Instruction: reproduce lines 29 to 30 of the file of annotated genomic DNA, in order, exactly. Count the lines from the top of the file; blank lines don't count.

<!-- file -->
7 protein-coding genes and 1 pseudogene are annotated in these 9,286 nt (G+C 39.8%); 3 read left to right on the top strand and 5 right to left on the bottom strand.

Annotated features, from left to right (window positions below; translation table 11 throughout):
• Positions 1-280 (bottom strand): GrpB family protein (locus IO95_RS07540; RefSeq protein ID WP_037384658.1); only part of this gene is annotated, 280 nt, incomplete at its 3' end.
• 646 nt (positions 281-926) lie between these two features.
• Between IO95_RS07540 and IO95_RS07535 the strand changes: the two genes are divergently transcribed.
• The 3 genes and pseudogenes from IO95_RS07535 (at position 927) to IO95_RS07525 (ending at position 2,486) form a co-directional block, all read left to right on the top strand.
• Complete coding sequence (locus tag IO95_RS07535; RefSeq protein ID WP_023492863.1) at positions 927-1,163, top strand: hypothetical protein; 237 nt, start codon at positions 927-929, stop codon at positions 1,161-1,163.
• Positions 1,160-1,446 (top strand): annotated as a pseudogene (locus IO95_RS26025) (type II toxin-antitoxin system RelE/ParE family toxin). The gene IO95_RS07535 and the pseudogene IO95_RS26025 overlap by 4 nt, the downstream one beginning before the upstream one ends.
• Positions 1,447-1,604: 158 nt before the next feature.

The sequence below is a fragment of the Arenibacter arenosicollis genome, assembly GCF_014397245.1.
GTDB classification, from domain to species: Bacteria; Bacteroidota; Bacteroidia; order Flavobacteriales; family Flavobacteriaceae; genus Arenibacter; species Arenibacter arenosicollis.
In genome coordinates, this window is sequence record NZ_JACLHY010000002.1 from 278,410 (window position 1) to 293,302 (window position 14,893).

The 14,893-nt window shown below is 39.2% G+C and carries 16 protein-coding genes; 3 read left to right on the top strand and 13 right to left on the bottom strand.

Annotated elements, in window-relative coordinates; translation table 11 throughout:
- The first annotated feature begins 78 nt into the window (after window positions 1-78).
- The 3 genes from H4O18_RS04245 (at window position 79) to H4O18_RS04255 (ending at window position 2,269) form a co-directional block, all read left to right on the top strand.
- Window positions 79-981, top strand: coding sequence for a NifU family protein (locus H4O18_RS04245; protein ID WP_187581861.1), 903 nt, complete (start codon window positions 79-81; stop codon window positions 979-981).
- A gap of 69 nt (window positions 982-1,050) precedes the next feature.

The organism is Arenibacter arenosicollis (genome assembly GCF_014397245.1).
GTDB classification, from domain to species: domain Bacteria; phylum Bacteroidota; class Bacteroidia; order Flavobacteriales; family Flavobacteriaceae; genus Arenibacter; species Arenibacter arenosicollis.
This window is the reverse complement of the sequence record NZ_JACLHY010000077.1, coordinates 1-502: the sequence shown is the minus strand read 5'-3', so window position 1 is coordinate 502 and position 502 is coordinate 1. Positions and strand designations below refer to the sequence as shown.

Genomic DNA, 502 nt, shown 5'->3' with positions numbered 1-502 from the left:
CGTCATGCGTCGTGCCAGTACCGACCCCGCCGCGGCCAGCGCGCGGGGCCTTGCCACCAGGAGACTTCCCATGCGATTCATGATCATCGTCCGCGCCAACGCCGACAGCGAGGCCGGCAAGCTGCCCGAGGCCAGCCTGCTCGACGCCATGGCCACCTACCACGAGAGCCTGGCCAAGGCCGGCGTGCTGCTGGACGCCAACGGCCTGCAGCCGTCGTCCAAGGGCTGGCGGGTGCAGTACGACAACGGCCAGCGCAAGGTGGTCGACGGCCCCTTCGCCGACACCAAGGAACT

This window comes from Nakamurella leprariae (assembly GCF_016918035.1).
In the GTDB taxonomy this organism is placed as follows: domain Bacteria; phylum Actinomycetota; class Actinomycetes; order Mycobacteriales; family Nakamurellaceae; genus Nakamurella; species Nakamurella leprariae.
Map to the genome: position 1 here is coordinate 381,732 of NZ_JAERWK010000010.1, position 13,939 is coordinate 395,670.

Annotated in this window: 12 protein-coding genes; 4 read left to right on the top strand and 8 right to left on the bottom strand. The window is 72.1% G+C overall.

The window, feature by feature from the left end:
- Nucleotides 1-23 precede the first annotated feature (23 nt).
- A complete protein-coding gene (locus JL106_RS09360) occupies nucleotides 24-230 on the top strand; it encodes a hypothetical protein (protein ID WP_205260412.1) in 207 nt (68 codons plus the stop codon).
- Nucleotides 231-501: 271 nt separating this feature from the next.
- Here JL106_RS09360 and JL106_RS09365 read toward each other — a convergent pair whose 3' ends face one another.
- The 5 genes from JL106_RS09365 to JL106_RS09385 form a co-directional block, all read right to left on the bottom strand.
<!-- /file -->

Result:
- Nucleotides 1-23 precede the first annotated feature (23 nt).
- A complete protein-coding gene (locus JL106_RS09360) occupies nucleotides 24-230 on the top strand; it encodes a hypothetical protein (protein ID WP_205260412.1) in 207 nt (68 codons plus the stop codon).